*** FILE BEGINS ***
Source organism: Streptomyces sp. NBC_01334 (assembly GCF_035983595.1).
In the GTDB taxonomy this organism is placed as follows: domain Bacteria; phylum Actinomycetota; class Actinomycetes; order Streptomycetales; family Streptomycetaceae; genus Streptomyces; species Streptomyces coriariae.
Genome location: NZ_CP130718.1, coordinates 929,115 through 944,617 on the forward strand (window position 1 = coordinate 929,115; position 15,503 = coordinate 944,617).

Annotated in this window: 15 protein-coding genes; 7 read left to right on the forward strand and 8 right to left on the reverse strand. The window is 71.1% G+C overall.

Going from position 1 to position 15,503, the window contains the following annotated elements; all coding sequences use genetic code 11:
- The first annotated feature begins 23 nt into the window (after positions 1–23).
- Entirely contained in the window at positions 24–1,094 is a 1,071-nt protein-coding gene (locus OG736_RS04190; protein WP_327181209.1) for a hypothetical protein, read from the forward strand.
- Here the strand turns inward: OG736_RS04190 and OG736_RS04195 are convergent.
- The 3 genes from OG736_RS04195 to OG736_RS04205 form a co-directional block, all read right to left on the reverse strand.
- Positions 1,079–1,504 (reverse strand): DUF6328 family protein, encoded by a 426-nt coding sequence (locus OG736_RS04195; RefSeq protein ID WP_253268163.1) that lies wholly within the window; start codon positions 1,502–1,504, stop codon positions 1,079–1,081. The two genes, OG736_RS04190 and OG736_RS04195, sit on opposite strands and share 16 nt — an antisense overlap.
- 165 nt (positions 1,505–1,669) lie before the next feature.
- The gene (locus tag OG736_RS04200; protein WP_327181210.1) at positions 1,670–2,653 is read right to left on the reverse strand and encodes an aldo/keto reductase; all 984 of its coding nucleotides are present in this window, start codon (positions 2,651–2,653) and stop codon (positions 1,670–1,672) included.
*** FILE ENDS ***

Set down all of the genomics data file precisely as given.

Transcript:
Source organism: Streptomyces sp. NBC_01334 (assembly GCF_035983595.1).
In the GTDB taxonomy this organism is placed as follows: domain Bacteria; phylum Actinomycetota; class Actinomycetes; order Streptomycetales; family Streptomycetaceae; genus Streptomyces; species Streptomyces coriariae.
Genome location: NZ_CP130718.1, coordinates 929,115 through 944,617 on the forward strand (window position 1 = coordinate 929,115; position 15,503 = coordinate 944,617).

Annotated in this window: 15 protein-coding genes; 7 read left to right on the forward strand and 8 right to left on the reverse strand. The window is 71.1% G+C overall.

Going from position 1 to position 15,503, the window contains the following annotated elements; all coding sequences use genetic code 11:
- The first annotated feature begins 23 nt into the window (after positions 1–23).
- Entirely contained in the window at positions 24–1,094 is a 1,071-nt protein-coding gene (locus OG736_RS04190; protein WP_327181209.1) for a hypothetical protein, read from the forward strand.
- Here the strand turns inward: OG736_RS04190 and OG736_RS04195 are convergent.
- The 3 genes from OG736_RS04195 to OG736_RS04205 form a co-directional block, all read right to left on the reverse strand.
- Positions 1,079–1,504 (reverse strand): DUF6328 family protein, encoded by a 426-nt coding sequence (locus OG736_RS04195; RefSeq protein ID WP_253268163.1) that lies wholly within the window; start codon positions 1,502–1,504, stop codon positions 1,079–1,081. The two genes, OG736_RS04190 and OG736_RS04195, sit on opposite strands and share 16 nt — an antisense overlap.
- 165 nt (positions 1,505–1,669) lie before the next feature.
- The gene (locus tag OG736_RS04200; protein WP_327181210.1) at positions 1,670–2,653 is read right to left on the reverse strand and encodes an aldo/keto reductase; all 984 of its coding nucleotides are present in this window, start codon (positions 2,651–2,653) and stop codon (positions 1,670–1,672) included.